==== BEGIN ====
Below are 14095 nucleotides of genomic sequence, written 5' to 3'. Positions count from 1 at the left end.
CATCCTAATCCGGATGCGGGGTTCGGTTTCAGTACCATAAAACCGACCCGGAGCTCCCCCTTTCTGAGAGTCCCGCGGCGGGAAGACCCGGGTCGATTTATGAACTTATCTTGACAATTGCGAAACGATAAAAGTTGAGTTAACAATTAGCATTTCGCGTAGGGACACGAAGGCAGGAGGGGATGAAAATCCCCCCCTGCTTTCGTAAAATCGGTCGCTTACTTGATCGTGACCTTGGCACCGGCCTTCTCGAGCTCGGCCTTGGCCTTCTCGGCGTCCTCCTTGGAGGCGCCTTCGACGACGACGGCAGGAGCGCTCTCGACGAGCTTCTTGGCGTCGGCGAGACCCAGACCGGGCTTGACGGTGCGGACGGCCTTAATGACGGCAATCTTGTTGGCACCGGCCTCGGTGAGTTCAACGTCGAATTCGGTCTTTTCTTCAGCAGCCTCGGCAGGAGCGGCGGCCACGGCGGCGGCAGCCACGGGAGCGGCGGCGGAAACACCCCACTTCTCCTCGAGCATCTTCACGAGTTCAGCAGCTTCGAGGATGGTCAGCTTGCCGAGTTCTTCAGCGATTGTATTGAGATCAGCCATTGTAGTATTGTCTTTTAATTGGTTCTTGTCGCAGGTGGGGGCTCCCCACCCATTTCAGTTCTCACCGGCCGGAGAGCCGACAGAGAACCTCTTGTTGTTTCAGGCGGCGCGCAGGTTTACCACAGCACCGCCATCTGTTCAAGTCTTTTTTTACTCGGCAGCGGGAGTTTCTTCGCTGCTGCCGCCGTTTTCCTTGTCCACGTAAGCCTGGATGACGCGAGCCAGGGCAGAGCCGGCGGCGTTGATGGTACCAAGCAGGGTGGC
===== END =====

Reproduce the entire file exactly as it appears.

Below are 14095 nucleotides of genomic sequence, written 5' to 3'. Positions count from 1 at the left end.
CATCCTAATCCGGATGCGGGGTTCGGTTTCAGTACCATAAAACCGACCCGGAGCTCCCCCTTTCTGAGAGTCCCGCGGCGGGAAGACCCGGGTCGATTTATGAACTTATCTTGACAATTGCGAAACGATAAAAGTTGAGTTAACAATTAGCATTTCGCGTAGGGACACGAAGGCAGGAGGGGATGAAAATCCCCCCCTGCTTTCGTAAAATCGGTCGCTTACTTGATCGTGACCTTGGCACCGGCCTTCTCGAGCTCGGCCTTGGCCTTCTCGGCGTCCTCCTTGGAGGCGCCTTCGACGACGACGGCAGGAGCGCTCTCGACGAGCTTCTTGGCGTCGGCGAGACCCAGACCGGGCTTGACGGTGCGGACGGCCTTAATGACGGCAATCTTGTTGGCACCGGCCTCGGTGAGTTCAACGTCGAATTCGGTCTTTTCTTCAGCAGCCTCGGCAGGAGCGGCGGCCACGGCGGCGGCAGCCACGGGAGCGGCGGCGGAAACACCCCACTTCTCCTCGAGCATCTTCACGAGTTCAGCAGCTTCGAGGATGGTCAGCTTGCCGAGTTCTTCAGCGATTGTATTGAGATCAGCCATTGTAGTATTGTCTTTTAATTGGTTCTTGTCGCAGGTGGGGGCTCCCCACCCATTTCAGTTCTCACCGGCCGGAGAGCCGACAGAGAACCTCTTGTTGTTTCAGGCGGCGCGCAGGTTTACCACAGCACCGCCATCTGTTCAAGTCTTTTTTTACTCGGCAGCGGGAGTTTCTTCGCTGCTGCCGCCGTTTTCCTTGTCCACGTAAGCCTGGATGACGCGAGCCAGGGCAGAGCCGGCGGCGTTGATGGTACCAAGCAGGGTGGC